Modeling the Future of Religion in America
Since the 1990s, large numbers of Americans have left Christianity to join the growing ranks of U.S. adults who describe their religious identity as atheist, agnostic or “nothing in particular.” This accelerating trend is reshaping the U.S. religious landscape, leading many people to wonder what the future of religion in America might look like.
What if Christians keep leaving religion at the same rate observed in recent years? What if the pace of religious switching continues to accelerate? What if switching were to stop, but other demographic trends – such as migration, births and deaths – were to continue at current rates? To help answer such questions, Pew Research Center has modeled several hypothetical scenarios describing how the U.S. religious landscape might change over the next half century.
The Center estimates that in 2020, about 64% of Americans, including children, were Christian. People who are religiously unaffiliated, sometimes called religious “nones,” accounted for 30% of the U.S. population. Adherents of all other religions – including Jews, Muslims, Hindus and Buddhists – totaled about 6%.1
Depending on whether religious switching continues at recent rates, speeds up or stops entirely, the projections show Christians of all ages shrinking from 64% to between a little more than half (54%) and just above one-third (35%) of all Americans by 2070. Over that same period, “nones” would rise from the current 30% to somewhere between 34% and 52% of the U.S. population.
What is religious switching?
Switching, which in some cases could be described as religious conversion, is defined in this report as a change between the religion in which a person was raised (in childhood) and their present religious identity (in adulthood).
Current rates of switching are based on responses from more than 15,000 adults to two questions posed in a 2019 Pew Research Center survey: “In what religion, if any, were you raised?” and “What is your present religion, if any?”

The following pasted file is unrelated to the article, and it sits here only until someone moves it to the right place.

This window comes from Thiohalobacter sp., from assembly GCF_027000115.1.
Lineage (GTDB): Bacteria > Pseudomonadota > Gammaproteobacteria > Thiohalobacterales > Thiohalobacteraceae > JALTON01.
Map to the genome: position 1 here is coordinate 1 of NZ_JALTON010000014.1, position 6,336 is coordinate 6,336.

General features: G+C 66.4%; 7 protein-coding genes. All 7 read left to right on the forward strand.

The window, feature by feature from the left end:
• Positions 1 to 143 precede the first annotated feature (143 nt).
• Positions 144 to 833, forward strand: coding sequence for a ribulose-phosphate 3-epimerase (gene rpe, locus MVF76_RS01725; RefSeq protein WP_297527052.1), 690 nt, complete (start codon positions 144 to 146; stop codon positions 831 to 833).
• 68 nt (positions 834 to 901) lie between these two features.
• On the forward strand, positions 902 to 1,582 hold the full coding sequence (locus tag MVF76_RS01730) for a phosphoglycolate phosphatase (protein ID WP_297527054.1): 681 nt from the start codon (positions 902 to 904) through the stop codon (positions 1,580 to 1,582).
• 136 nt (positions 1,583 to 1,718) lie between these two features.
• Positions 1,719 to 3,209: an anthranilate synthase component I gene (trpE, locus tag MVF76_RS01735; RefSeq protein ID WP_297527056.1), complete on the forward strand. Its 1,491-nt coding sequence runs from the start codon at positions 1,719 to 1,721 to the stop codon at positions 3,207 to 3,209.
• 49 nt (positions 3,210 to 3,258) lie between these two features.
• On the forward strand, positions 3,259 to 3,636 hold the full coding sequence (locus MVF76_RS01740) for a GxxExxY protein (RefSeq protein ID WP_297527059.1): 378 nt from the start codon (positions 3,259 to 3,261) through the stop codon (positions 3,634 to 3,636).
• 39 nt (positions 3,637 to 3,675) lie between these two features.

In many cases, switching does not happen in a single moment. Religious “nones” often describe their disaffiliation as a gradual process, and some may never have felt a strong connection to a religious identity, even though they describe themselves as having been raised in a faith tradition.
However, these are not the only possibilities, and they are not meant as predictions of what will happen. Rather, this study presents formal demographic projections of what could happen under a few illustrative scenarios based on trends revealed by decades of survey data from Pew Research Center and the long-running General Social Survey.
All the projections start from the current religious composition of the U.S. population, taking account of religious differences by age and sex. Then, they factor in birth rates and migration patterns. Most importantly, they incorporate varying rates of religious switching – movement into and out of broad categories of religious identity – to model what the U.S. religious landscape would look like if switching stayed at its recent pace, continued to speed up (as it has been doing since the 1990s), or suddenly halted.
Switching rates are based on patterns observed in recent decades, through 2019. For example, we estimate that 31% of people raised Christian become unaffiliated between ages 15 to 29, the tumultuous period in which religious switching is concentrated.2 An additional 7% of people raised Christian become unaffiliated later in life, after the age of 30.